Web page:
Along with the requested data the TNX One Touch Mobile App sends the credential provider the "transactionUuid" signed with the user's private key.  Once the data is received, the credential provider requests the user's recently recorded "transactionUuid" and public key from the TNX Secure Web Application.  The credential provider can then check the signature of the "transactionUuid".  If the "transactionUuid" is valid and the signature is valid the credential provider can be certain that a user associated with the given "userUuid" has sent the request data.
The credential provider will have a process that insures the request to down load the credential is valid.  This process will include both a secure method for sending the user the "authenticationCode" and a check against the information uploaded by the user.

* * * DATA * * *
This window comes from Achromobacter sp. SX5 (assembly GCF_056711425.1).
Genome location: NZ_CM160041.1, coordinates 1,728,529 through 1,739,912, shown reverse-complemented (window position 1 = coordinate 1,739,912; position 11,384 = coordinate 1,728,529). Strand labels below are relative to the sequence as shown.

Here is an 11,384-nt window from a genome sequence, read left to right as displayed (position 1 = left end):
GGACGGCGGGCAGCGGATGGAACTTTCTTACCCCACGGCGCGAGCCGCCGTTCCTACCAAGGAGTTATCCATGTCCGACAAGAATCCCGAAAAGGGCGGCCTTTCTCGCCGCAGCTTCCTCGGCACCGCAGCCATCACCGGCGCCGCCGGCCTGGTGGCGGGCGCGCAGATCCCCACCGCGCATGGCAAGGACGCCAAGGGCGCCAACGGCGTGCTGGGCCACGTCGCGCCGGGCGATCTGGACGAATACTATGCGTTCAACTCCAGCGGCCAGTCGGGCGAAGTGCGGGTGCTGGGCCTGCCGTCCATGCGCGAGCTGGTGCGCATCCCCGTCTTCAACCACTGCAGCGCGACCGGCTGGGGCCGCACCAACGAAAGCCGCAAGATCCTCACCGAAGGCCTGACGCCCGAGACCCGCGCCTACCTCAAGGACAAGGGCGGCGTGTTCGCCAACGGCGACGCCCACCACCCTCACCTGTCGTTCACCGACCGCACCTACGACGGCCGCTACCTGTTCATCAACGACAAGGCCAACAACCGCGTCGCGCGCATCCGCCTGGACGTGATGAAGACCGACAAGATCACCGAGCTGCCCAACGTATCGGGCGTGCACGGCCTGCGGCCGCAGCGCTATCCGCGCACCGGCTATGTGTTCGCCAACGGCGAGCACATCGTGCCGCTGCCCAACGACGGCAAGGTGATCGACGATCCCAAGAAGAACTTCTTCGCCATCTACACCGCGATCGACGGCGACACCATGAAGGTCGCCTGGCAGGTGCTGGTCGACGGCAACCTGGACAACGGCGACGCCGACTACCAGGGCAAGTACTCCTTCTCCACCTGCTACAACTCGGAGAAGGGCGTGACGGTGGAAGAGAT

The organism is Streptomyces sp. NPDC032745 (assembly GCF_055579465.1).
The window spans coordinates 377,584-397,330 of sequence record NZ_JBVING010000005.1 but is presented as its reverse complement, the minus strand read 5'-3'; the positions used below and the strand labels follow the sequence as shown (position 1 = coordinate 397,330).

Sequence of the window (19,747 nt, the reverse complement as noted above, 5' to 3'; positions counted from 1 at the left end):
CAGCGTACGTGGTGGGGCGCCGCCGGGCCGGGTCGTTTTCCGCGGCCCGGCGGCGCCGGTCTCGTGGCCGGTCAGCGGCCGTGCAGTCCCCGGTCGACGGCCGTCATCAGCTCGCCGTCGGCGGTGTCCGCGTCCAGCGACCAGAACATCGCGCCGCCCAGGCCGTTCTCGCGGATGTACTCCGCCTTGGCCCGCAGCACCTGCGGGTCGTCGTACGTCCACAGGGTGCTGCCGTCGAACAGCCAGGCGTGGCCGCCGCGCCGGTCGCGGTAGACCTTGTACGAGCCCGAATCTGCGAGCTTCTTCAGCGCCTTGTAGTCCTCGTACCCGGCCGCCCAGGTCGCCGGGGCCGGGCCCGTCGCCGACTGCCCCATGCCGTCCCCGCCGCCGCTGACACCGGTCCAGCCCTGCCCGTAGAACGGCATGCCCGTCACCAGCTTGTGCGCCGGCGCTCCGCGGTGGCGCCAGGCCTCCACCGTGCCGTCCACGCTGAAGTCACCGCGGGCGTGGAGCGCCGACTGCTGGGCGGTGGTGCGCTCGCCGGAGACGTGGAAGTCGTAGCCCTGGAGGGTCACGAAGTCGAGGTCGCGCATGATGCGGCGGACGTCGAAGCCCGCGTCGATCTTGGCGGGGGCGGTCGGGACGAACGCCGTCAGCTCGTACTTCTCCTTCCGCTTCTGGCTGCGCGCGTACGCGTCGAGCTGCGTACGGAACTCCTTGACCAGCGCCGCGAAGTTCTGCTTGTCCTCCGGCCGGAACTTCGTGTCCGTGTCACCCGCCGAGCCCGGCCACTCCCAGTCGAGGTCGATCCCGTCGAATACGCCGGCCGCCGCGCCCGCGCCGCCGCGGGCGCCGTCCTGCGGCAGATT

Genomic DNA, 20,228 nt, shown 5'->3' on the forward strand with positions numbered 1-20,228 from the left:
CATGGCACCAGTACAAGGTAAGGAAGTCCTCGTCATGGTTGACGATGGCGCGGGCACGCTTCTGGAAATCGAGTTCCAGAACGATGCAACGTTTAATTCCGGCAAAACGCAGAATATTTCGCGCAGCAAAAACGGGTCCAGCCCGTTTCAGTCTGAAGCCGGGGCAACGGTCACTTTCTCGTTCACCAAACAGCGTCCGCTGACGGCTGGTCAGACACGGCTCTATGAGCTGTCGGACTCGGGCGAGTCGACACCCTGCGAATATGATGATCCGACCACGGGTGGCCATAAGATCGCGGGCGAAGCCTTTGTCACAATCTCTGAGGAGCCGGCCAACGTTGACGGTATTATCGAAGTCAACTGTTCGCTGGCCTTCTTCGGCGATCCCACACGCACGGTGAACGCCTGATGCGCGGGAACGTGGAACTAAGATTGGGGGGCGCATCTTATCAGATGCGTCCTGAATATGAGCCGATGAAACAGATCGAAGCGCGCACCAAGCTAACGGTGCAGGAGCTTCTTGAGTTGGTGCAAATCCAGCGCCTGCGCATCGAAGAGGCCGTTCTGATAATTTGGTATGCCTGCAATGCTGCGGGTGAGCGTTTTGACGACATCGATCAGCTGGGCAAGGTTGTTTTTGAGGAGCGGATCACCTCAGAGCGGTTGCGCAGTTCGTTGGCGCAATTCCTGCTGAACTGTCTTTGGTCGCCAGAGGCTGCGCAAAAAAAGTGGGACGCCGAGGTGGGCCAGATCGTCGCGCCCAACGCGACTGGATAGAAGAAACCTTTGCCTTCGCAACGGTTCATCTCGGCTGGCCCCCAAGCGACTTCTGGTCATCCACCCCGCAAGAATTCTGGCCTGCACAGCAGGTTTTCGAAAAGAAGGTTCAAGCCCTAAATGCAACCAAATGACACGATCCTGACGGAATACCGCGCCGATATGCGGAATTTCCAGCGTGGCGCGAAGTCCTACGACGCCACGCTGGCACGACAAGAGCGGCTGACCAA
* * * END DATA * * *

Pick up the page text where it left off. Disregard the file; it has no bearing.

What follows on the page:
The process for "Creating an Identity Credential" can also be applied in a secure setting where identity is verified (e.g., the issuance of corporate identity credentials at a security station or the issuance of financial credentials at a bank).  This secure "identity proofing" represents a high level institutional validation.  Within the Trust Nexus the user's identity is verified in a valid institutional process determined by the institution issuing the credential.
The NFC capabilities of mobile devices will enable a seamless process with no need for "authenticationCodes" in the process of Downloading a Three Party Credential at a physical location ("Touch and go. Your credential has been provisioned.").